Fact Check: Do Minnesota members of Congress have stock trading conflicts?

Three Minnesota members of Congress - Sen. Tina Smith and Reps. Angie Craig and Dean Phillips - have reported stock trades from their own accounts or those of close family members in companies that intersected with their congressional work.

The New York Times included the three lawmakers in a report about 97 members who had potential stock trading conflicts in recent years. Their explanations varied: Phillips said his investment advisers made the trades without his input, Craig said her then-teenage son traded without her knowledge, and Smith said her husband made the trades in question. No other Minnesota members were included.

Phillips reported the most trading activity: 276 companies, including 34 that The Times flagged as potential conflicts. Smith disclosed trades in four companies, including three potential conflicts. Craig reported trades in 19 companies, including two that the newspaper deemed potential conflicts.

The Republicans challenging Phillips and Craig this fall said the activity was inconsistent with the members' advocacy for limitations on owning or trading individual stocks. Smith does not face re-election until 2026.

Phillips says he didn't make trades

Phillips reported selling shares of Wells Fargo in 2019 as the company was under investigation in the House Financial Services committee, which Phillips was then a member of. Phillips also sold shares in four banking companies before their executives were scheduled to appear before the committee.

Phillips said he hasn't directly traded stocks since taking office, and his financial advisers sold the shares of the banking stocks in 2019 without his knowledge. A spokesman provided a May 2020 email from JP Morgan that indicated Phillips had not directed any trades since Jan. 1, 2019 -- just before he took office.

In January 2020, Phillips hired lawyers to move his assets into a blind trust, a process that took 18 months. The congressman has started the process of moving two more accounts on which he's the beneficiary into blind trusts.

"I don’t trade stocks and haven’t had contact with my advisors since 2018," Phillips said on Twitter. "My assets are in a 'blind trust,' meaning I can’t see what is bought and sold on my behalf -- one of only a handful in Congress to have taken that step. I believe it’s time all members of Congress do the same."

Phillips' spokesman pointed to a Business Insider article from 2021 that reported Phillips was among 10 members of Congress who had set up a blind trust. He has advocated for legislation to force all members to set up such trusts, but Congress has not acted on the measure.

Republican Tom Weiler questioned the timing of the 2019 trades. Weiler is challenging Phillips for the congressional seat in the west Twin Cities Metro.

"Do not allow members of Congress to own individual stocks," Weiler said in a statement. "It's that simple."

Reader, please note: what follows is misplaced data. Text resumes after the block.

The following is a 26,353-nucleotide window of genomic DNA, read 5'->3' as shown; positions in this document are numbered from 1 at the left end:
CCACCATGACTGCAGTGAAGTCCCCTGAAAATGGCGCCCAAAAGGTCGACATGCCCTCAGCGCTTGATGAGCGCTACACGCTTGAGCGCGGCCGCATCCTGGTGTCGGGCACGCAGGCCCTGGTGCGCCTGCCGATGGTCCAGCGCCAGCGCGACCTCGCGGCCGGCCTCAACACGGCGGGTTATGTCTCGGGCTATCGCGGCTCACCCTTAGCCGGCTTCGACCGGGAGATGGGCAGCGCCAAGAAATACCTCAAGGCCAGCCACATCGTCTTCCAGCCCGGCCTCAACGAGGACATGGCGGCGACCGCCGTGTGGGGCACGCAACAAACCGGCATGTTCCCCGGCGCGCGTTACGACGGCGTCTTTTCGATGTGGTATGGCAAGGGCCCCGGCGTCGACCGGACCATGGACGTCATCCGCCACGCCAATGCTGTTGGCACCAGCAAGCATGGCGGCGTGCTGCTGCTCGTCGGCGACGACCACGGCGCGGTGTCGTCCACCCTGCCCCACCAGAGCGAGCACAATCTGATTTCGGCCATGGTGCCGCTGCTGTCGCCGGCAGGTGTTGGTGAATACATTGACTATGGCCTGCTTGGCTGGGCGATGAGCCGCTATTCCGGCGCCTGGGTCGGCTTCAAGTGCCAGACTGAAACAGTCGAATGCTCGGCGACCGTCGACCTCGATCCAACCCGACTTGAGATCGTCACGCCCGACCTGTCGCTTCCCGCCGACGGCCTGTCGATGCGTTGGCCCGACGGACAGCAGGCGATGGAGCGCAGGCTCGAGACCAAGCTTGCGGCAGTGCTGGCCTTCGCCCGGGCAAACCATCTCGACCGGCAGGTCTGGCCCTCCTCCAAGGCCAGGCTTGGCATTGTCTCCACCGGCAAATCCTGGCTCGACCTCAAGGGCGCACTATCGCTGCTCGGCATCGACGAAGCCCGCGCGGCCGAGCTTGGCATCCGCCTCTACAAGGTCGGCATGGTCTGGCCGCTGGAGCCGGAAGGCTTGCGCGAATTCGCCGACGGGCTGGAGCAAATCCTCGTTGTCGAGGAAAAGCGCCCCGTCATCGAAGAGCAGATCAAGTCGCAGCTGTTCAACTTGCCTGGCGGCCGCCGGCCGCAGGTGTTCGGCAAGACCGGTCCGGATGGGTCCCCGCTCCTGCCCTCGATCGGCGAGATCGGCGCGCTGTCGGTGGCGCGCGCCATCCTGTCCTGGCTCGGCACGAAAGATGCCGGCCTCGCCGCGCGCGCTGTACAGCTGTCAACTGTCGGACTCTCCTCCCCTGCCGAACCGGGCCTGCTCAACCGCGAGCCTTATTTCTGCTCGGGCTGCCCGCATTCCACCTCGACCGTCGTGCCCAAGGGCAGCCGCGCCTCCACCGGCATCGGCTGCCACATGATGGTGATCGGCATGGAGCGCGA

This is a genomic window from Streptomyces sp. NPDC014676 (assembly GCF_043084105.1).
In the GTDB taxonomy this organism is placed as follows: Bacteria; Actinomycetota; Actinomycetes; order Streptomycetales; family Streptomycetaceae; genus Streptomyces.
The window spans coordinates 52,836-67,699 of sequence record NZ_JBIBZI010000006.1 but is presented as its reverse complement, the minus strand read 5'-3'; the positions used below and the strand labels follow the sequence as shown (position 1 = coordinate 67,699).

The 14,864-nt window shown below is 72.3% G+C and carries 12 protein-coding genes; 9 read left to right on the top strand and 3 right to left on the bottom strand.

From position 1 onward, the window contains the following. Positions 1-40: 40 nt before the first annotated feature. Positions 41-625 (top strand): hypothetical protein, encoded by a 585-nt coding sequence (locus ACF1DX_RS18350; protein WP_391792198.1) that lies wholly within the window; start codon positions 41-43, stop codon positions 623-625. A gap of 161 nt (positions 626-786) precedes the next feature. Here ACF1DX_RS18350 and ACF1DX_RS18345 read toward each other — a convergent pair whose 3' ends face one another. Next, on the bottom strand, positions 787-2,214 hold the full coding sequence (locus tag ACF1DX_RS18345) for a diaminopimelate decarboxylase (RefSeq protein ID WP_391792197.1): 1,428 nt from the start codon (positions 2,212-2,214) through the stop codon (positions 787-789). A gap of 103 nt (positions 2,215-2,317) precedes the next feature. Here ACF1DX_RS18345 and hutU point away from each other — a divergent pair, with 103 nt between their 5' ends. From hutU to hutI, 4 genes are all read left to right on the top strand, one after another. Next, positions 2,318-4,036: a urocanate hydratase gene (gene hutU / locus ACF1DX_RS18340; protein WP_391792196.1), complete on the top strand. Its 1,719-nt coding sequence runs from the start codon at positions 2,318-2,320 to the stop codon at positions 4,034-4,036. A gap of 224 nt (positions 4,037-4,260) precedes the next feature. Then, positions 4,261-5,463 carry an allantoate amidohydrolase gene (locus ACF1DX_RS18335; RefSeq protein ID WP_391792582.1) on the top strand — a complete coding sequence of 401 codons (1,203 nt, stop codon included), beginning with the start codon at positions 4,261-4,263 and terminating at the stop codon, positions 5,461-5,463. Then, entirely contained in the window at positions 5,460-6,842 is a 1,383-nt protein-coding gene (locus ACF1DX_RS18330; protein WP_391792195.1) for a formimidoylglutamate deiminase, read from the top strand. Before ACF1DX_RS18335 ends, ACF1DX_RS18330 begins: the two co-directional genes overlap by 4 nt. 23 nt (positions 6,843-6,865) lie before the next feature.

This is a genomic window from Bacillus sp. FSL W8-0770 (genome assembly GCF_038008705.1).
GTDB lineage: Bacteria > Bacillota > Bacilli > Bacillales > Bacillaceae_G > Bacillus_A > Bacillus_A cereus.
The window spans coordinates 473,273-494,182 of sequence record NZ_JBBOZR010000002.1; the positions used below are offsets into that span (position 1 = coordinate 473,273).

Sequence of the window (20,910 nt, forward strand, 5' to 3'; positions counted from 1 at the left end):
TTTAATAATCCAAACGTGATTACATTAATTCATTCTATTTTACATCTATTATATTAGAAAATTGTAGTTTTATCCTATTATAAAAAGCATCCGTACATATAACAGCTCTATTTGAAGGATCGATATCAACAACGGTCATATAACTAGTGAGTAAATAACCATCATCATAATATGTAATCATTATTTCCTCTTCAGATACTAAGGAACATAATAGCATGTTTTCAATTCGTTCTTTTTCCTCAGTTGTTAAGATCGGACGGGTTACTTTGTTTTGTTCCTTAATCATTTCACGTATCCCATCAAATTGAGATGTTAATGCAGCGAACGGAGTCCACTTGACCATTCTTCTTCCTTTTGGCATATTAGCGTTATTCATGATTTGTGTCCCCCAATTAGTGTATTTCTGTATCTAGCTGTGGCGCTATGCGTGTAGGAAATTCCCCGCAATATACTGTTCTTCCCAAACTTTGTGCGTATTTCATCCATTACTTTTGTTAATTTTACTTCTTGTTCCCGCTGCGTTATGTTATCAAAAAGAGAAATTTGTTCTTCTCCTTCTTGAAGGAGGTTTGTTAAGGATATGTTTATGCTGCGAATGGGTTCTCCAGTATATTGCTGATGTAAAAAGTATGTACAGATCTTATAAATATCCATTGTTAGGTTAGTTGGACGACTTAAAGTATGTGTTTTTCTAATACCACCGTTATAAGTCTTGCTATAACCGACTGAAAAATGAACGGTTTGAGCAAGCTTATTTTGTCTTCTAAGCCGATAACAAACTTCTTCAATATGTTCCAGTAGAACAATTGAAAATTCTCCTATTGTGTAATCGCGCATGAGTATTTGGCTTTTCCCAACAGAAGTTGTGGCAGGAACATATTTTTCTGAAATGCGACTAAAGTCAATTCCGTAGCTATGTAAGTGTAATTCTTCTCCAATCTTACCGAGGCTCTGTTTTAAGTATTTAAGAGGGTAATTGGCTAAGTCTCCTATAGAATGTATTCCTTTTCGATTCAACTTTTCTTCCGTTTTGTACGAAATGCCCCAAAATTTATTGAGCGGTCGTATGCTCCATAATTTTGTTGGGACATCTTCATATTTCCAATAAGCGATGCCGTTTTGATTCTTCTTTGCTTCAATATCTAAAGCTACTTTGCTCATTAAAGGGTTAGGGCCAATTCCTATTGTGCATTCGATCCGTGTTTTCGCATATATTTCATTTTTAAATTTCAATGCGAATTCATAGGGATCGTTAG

Craig seeks stock trading ban

Craig's situation appears much simpler. In an interview, the congresswoman said her son, then 19 years old, tried day-trading individual stocks while in college. The companies included Ford and Lyft. Craig was then a member of the House Transportation committee.

Craig said she reported the activity when she learned about it, and that her son lost money on both trades.

Craig sold her own individual stocks before taking office in 2018 and supports a total ban on members of Congress, their spouses, and dependent children from owning individual stocks. The resolution hasn't moved forward.

"There’s nothing wrong with holding a portfolio as a member of Congress if you’re invested in mutual funds and that sort of thing, but even the appearance of a conflict of interest when you’re a member of Congress can be problematic," Craig said in an interview. "I think there’s a number of ways we can get at this. The truth is there’s been resistance in both parties to not having the ability to hold individual stocks over the years – including Democratic leadership from time to time."

Republican Tyler Kistner, who is challenging Craig for her south Metro congressional seat this fall, said the issue reflected a hypocrisy in Congress.

"What happened to your stock trading ban?" Kistner tweeted at Craig on Tuesday. A spokesman said Kistner would support a stock trading ban for members and their families or a blind trust requirement.

When asked by reporters on Wednesday about why a stock trading bill hasn't advanced, Speaker Nancy Pelosi said she expected legislation to come to the House floor this month.

"It's very strong," Pelosi said of the legislation. She declined to detail the curbs it would place on members or their staff. "You know what? When the bill comes out, you'll see what it is."

Smith's husband sold shares

Smith's situation involved shares in two insulin equipment makers that her husband sold in March 2020, The Times reported. Smith has advocated for legislation that would lower insulin prices. Her husband is an independent investor in health care and medical device companies.

In a statement, the senator said she and her husband keep their work separate.

"I do not know about and have absolutely no role in any of his investment decisions," Smith said.

A spokesman for Smith said the senator did not consider and did not know whether her legislation would benefit the insulin equipment companies. Her husband's decision to sell the shares on March 17, 2020, came as the market plunged at the start of the COVID-19 pandemic and was a "simple business decision," the spokesman said.

Smith supports a bill from U.S. Sen. Jeff Merkley of Oregon to ban members from owning individual stocks, the spokesman said.